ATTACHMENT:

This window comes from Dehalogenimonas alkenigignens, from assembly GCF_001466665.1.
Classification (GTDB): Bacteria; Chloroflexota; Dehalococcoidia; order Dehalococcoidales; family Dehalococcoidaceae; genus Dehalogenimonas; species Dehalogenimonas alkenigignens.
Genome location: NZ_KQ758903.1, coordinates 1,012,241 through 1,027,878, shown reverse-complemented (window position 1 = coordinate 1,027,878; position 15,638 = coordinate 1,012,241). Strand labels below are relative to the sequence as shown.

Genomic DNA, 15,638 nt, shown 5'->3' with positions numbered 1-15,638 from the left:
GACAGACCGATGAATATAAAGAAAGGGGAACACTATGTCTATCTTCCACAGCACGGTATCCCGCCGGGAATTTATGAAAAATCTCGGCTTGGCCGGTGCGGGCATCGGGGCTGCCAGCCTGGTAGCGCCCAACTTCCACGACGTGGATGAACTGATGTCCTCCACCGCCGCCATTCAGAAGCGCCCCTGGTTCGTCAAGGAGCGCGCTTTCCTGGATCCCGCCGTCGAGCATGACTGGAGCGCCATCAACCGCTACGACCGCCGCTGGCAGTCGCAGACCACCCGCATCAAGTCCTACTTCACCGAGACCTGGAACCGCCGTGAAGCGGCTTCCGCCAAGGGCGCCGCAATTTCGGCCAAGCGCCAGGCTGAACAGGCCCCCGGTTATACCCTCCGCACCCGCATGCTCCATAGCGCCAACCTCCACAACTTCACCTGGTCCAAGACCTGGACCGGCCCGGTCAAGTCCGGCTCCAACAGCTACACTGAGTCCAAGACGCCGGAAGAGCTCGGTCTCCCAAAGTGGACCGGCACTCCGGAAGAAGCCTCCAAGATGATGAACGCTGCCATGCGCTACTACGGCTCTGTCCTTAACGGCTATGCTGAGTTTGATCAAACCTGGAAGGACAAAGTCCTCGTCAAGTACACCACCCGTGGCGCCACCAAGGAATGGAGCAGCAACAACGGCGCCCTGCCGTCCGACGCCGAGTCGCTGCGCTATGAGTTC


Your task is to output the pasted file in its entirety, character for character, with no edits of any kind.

This window comes from Dehalogenimonas alkenigignens, from assembly GCF_001466665.1.
Classification (GTDB): Bacteria; Chloroflexota; Dehalococcoidia; order Dehalococcoidales; family Dehalococcoidaceae; genus Dehalogenimonas; species Dehalogenimonas alkenigignens.
Genome location: NZ_KQ758903.1, coordinates 1,012,241 through 1,027,878, shown reverse-complemented (window position 1 = coordinate 1,027,878; position 15,638 = coordinate 1,012,241). Strand labels below are relative to the sequence as shown.

Genomic DNA, 15,638 nt, shown 5'->3' with positions numbered 1-15,638 from the left:
GACAGACCGATGAATATAAAGAAAGGGGAACACTATGTCTATCTTCCACAGCACGGTATCCCGCCGGGAATTTATGAAAAATCTCGGCTTGGCCGGTGCGGGCATCGGGGCTGCCAGCCTGGTAGCGCCCAACTTCCACGACGTGGATGAACTGATGTCCTCCACCGCCGCCATTCAGAAGCGCCCCTGGTTCGTCAAGGAGCGCGCTTTCCTGGATCCCGCCGTCGAGCATGACTGGAGCGCCATCAACCGCTACGACCGCCGCTGGCAGTCGCAGACCACCCGCATCAAGTCCTACTTCACCGAGACCTGGAACCGCCGTGAAGCGGCTTCCGCCAAGGGCGCCGCAATTTCGGCCAAGCGCCAGGCTGAACAGGCCCCCGGTTATACCCTCCGCACCCGCATGCTCCATAGCGCCAACCTCCACAACTTCACCTGGTCCAAGACCTGGACCGGCCCGGTCAAGTCCGGCTCCAACAGCTACACTGAGTCCAAGACGCCGGAAGAGCTCGGTCTCCCAAAGTGGACCGGCACTCCGGAAGAAGCCTCCAAGATGATGAACGCTGCCATGCGCTACTACGGCTCTGTCCTTAACGGCTATGCTGAGTTTGATCAAACCTGGAAGGACAAAGTCCTCGTCAAGTACACCACCCGTGGCGCCACCAAGGAATGGAGCAGCAACAACGGCGCCCTGCCGTCCGACGCCGAGTCGCTGCGCTATGAGTTC